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"Our Ghost Tour at the Palace" 


My three friends and I were introduced to the Palace Hotel during a haunted tour in down town Port Townsend. I still remember it being a cold crisp evening in November and after walking outside for a while, we stopped in at the Palace. The warm Victorian ambiance was so inviting, yet there was a sense of sorrow and romance in the air. It felt as if a long lost loved one was missed dearly. As we roamed around the open rooms, our EVP started going off. We are both very sensitive to energy, needless to say, we were taken back by the thickness and heaviness in the air as we stood in the hallway by the rooms. We just glanced at each other, without saying a word we knew, we both felt it. 

"Letters" it said on the screen, followed by "All the pain." What did that mean?

Curious about our EVP response, we looked for our tour group and found them in the common area. We asked the guide about "Letters". This is where it gets interesting.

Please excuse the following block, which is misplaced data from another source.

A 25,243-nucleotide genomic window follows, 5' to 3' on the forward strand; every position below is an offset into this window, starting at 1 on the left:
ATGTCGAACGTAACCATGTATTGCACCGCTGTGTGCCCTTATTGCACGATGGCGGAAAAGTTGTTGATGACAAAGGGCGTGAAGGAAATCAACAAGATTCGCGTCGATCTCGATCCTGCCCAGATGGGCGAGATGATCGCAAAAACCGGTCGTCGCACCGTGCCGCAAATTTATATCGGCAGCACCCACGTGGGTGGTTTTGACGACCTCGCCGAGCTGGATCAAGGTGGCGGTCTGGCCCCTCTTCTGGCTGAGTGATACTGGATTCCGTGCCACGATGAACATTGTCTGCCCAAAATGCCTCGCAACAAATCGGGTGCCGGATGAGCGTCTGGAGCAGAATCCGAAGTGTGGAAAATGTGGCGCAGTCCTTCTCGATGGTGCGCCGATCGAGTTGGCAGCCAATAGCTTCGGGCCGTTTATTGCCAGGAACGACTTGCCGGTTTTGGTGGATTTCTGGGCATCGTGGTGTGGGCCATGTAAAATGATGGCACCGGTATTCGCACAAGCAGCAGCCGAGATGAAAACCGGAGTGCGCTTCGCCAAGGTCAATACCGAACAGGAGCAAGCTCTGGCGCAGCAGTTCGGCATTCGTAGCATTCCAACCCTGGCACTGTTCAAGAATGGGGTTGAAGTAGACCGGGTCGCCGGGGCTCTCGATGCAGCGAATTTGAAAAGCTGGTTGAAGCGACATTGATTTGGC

The guide (who goes by "The Grymm") started telling the story of how a lot of these girls (starting around 11 & 12 yrs of age) were kidnapped and forced to work at this brothel. Unfortunately, Cecilia wasn't the exception. He continued the story, saying how Cecilia wrote letters to her father in hopes that he would come rescue her. But her father was ashamed of what she had become, a victim in reality, but a whore in his eyes. So he did the unthinkable, he ignored the pleads of his daughter and left her there. 

Tale says that when the owner of brothel found out Cecilia had sent letters to her father, he was furious! He had her beaten so badly, that almost every bone in her body was broken. Morgan and I exchanged looks in disbelief. We had communicated with Cecilia. She told us about the "Letters and all the pain". Instead of feeling frightened that we made contact with Cecilia, we felt sorry for her and all the other girls that were forced to that same way of life. At that moment, we knew that "The Palace" was our next investigation.


"Port Townsend & The Palace of Sweets"


Despite your initial impression of Port Townsend as a lovely seaside community, isolated from the bustle of mainland life, things weren’t always so quaint.

Not unlike many other towns in the United States which popped up during the end of the 19th century, Port Townsend was born from a violent beginning. A beginning which involved murder, human trafficking, and in one instance, the sale of corpses to the local mortician.

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